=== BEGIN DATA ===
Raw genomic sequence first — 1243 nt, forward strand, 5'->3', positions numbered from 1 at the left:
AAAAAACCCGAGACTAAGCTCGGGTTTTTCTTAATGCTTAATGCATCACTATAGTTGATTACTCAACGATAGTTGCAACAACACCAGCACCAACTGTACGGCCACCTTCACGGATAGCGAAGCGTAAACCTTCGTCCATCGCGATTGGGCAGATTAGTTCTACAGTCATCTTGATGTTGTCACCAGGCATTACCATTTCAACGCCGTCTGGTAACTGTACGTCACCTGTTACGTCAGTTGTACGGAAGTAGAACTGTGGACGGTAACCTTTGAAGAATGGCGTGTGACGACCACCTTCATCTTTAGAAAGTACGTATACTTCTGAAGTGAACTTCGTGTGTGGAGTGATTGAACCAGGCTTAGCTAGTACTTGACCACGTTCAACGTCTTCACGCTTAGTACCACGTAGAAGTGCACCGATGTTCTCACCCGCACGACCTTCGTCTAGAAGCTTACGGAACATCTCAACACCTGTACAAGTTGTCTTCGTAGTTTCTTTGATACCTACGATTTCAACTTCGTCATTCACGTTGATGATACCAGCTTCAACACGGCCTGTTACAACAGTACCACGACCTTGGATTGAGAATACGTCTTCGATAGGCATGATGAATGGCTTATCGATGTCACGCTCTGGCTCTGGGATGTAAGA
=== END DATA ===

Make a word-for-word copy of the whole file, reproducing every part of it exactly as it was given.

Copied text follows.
Raw genomic sequence first — 1243 nt, forward strand, 5'->3', positions numbered from 1 at the left:
AAAAAACCCGAGACTAAGCTCGGGTTTTTCTTAATGCTTAATGCATCACTATAGTTGATTACTCAACGATAGTTGCAACAACACCAGCACCAACTGTACGGCCACCTTCACGGATAGCGAAGCGTAAACCTTCGTCCATCGCGATTGGGCAGATTAGTTCTACAGTCATCTTGATGTTGTCACCAGGCATTACCATTTCAACGCCGTCTGGTAACTGTACGTCACCTGTTACGTCAGTTGTACGGAAGTAGAACTGTGGACGGTAACCTTTGAAGAATGGCGTGTGACGACCACCTTCATCTTTAGAAAGTACGTATACTTCTGAAGTGAACTTCGTGTGTGGAGTGATTGAACCAGGCTTAGCTAGTACTTGACCACGTTCAACGTCTTCACGCTTAGTACCACGTAGAAGTGCACCGATGTTCTCACCCGCACGACCTTCGTCTAGAAGCTTACGGAACATCTCAACACCTGTACAAGTTGTCTTCGTAGTTTCTTTGATACCTACGATTTCAACTTCGTCATTCACGTTGATGATACCAGCTTCAACACGGCCTGTTACAACAGTACCACGACCTTGGATTGAGAATACGTCTTCGATAGGCATGATGAATGGCTTATCGATGTCACGCTCTGGCTCTGGGATGTAAGA